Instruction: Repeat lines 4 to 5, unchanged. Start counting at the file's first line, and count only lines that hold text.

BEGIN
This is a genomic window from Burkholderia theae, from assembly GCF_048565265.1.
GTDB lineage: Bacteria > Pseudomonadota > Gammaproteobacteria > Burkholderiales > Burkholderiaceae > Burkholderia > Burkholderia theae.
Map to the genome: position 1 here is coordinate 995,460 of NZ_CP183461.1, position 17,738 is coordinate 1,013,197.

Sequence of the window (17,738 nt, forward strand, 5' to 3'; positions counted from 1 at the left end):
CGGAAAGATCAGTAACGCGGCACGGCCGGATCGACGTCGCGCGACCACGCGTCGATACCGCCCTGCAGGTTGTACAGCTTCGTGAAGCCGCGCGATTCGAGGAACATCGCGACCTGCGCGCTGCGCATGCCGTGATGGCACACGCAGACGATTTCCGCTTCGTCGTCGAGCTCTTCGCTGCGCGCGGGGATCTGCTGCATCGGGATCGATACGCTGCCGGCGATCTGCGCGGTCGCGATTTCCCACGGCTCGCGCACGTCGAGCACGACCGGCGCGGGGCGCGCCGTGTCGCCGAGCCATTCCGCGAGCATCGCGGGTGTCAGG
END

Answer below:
Sequence of the window (17,738 nt, forward strand, 5' to 3'; positions counted from 1 at the left end):
CGGAAAGATCAGTAACGCGGCACGGCCGGATCGACGTCGCGCGACCACGCGTCGATACCGCCCTGCAGGTTGTACAGCTTCGTGAAGCCGCGCGATTCGAGGAACATCGCGACCTGCGCGCTGCGCATGCCGTGATGGCACACGCAGACGATTTCCGCTTCGTCGTCGAGCTCTTCGCTGCGCGCGGGGATCTGCTGCATCGGGATCGATACGCTGCCGGCGATCTGCGCGGTCGCGATTTCCCACGGCTCGCGCACGTCGAGCACGACCGGCGCGGGGCGCGCCGTGTCGCCGAGCCATTCCGCGAGCATCGCGGGTGTCAGG